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Practical mod_perl by Eric Cholet, Stas Bekman

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Appendix F. HTTP Status Codes

The HyperText Transfer Protocol (HTTP) is an application-level protocol for distributed, collaborative, hypermedia information systems. It is a generic, stateless protocol that can be used for many tasks (e.g., name servers and distributed object management systems) beyond its use for hypertext through extension of its request methods, error codes, and headers. An important feature of HTTP is the typing and negotiation of data representation, which allows systems to be built independently of the data being transferred.

HTTP/1.0 is described in RFC 1945. HTTP/1.1 is the latest version of the specification, and as of this writing HTTP/1.1 is covered in RFC 2616.

Only a small subset of HTTP response codes usually is used when writing mod_perl applications, but sometimes you need to know others as well. We will list the codes here. Their names are fairly self-explanatory, but you can find extended explanations in the appropriate RFC (see section 9 in RFC 1945 and section 10 in RFC 2616). You can always find the latest links to these RFCs at the World Wide Web Consortium’s site, http://www.w3.org/Protocols/.

While HTTP/1.1 is widely supported, HTTP/1.0 still remains the mainstream standard. Therefore, we will supply a summary for each version, including the corresponding Apache constants.

In mod_perl, these constants can be accessed via the Apache::Constants package (e.g., to access the HTTP_OK constant, use Apache::Constants::HTTP_OK). See the Apache::Constants manpage for more information.

HTTP/1.0 Status Codes

Successful 2xx:

200 HTTP_OK                    
201 HTTP_CREATED               
202 HTTP_ACCEPTED              
204 HTTP_NO_CONTENT           

Redirection 3xx:

300 HTTP_MOVED_PERMANENTLY     
301 HTTP_MOVED_TEMPORARILY     
302 HTTP_SEE_OTHER             
304 HTTP_NOT_MODIFIED          

Client Error 4xx:

400 HTTP_BAD_REQUEST           
401 HTTP_UNAUTHORIZED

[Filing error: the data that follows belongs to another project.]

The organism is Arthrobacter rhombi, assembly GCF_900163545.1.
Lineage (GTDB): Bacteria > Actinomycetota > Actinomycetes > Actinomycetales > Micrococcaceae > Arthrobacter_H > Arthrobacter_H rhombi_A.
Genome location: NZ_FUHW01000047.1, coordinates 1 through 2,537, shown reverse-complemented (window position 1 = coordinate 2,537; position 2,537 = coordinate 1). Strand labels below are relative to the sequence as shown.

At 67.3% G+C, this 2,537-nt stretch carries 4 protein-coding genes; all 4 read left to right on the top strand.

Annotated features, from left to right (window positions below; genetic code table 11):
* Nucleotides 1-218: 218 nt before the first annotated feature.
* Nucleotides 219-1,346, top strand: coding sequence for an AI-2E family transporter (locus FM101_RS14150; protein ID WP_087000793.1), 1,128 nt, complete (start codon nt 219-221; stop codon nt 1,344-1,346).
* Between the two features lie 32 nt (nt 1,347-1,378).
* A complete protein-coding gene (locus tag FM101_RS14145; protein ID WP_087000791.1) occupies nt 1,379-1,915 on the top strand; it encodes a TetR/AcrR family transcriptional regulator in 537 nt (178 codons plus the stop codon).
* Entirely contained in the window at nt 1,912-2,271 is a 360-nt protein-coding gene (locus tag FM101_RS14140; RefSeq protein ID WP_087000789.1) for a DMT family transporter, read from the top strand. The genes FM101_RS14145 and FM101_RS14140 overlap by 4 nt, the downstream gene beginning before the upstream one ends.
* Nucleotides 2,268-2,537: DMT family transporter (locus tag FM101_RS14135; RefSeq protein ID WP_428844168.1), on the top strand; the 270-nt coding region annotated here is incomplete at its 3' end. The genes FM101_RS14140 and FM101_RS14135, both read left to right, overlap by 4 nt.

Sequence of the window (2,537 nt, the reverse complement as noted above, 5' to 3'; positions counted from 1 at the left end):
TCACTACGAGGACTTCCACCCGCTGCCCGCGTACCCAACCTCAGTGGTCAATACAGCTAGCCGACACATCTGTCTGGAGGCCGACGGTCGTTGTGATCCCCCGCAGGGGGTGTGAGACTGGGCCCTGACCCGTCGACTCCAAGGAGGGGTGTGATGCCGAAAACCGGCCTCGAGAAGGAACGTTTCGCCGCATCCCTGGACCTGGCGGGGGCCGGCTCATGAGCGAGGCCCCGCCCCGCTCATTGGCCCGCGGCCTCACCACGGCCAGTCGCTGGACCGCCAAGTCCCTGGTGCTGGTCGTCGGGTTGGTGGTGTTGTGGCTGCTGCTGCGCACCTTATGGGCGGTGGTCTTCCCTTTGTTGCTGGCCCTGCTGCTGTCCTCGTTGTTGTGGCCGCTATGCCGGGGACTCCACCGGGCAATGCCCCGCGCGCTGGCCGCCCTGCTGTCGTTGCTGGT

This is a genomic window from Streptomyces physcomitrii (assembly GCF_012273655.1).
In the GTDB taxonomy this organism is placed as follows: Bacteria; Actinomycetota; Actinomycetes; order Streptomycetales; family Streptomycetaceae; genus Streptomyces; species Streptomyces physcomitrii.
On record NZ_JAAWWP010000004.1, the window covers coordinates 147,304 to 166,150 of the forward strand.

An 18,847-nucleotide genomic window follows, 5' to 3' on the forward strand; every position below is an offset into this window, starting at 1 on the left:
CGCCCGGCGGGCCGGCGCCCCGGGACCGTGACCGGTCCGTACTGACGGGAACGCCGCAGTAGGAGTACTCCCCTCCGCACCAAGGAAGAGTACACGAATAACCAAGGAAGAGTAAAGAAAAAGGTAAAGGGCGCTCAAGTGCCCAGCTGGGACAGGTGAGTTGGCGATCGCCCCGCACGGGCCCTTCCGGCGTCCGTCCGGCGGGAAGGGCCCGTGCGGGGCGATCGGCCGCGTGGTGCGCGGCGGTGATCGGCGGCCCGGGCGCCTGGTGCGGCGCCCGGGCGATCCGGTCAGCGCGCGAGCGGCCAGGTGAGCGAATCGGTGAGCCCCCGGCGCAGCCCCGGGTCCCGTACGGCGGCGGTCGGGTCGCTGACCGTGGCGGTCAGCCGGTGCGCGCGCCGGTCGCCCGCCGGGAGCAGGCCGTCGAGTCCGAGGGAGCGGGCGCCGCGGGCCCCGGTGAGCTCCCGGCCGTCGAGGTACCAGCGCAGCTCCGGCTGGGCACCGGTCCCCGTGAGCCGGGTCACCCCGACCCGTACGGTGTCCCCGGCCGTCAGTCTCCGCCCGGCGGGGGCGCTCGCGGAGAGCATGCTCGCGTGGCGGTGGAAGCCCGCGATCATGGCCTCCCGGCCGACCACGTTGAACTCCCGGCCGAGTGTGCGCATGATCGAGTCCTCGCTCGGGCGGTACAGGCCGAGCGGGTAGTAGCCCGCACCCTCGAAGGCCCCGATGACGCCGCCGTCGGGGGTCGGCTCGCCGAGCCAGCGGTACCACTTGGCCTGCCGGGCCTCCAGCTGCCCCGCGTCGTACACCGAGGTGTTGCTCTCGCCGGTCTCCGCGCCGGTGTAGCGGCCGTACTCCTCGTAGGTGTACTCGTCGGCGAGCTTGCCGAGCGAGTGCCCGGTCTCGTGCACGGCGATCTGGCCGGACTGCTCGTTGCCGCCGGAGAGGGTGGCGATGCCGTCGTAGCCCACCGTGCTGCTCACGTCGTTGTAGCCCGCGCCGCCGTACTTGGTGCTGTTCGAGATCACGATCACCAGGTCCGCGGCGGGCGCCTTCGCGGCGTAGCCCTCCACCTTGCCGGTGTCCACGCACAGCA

403 HTTP_FORBIDDEN             
404 HTTP_NOT_FOUND             

Server Error 5xx:

500 HTTP_INTERNAL_SERVER_ERROR 
501 HTTP_NOT_IMPLEMENTED       
502 HTTP_BAD_GATEWAY           
503 HTTP_SERVICE_UNAVAILABLE

HTTP/1.1 Status Codes

Informational 1xx:

100 HTTP_CONTINUE
101 HTTP_SWITCHING_PROTOCOLS

Successful 2xx:

200 HTTP_OK
201 HTTP_CREATED
202 HTTP_ACCEPTED
203 HTTP_NON_AUTHORITATIVE
204 HTTP_NO_CONTENT
205 HTTP_RESET_CONTENT
206 HTTP_PARTIAL_CONTENT

Redirection 3xx:

300 HTTP_MULTIPLE_CHOICES
301 HTTP_MOVED_PERMANENTLY
302 HTTP_MOVED_TEMPORARILY
303 HTTP_SEE_OTHER
304 HTTP_NOT_MODIFIED
305 HTTP_USE_PROXY
306
307 HTTP_TEMPORARY_REDIRECT

Client Error 4xx:

400 HTTP_BAD_REQUEST
401 HTTP_UNAUTHORIZED
402 HTTP_PAYMENT_REQUIRED
403 HTTP_FORBIDDEN
404 HTTP_NOT_FOUND
405 HTTP_METHOD_NOT_ALLOWED
406 HTTP_NOT_ACCEPTABLE
407 HTTP_PROXY_AUTHENTICATION_REQUIRED
408 HTTP_REQUEST_TIMEOUT
409 HTTP_CONFLICT
410 HTTP_GONE
411 HTTP_LENGTH REQUIRED
412 HTTP_PRECONDITION_FAILED
413 HTTP_REQUEST_ENTITY_TOO_LARGE
414 HTTP_REQUEST_URI_TOO_LARGE
415 HTTP_UNSUPPORTED_MEDIA_TYPE
416 HTTP_RANGE_NOT_SATISFIABLE
417 HTTP_EXPECTATION_FAILED

Server Error 5xx:

500 HTTP_INTERNAL_SERVER_ERROR
501 HTTP_NOT IMPLEMENTED
502 HTTP_BAD_GATEWAY
503 HTTP_SERVICE_UNAVAILABLE
504 HTTP_GATEWAY_TIME_OUT
505 HTTP_VERSION_NOT_SUPPORTED

References

All the information related to web protocols can be found at the World Wide Web Consortium’s site, http://www.w3.org/Protocols/.

There are many mirrors of the RFCs all around the world. One of the good starting points is http://www.rfc-editor.org/.

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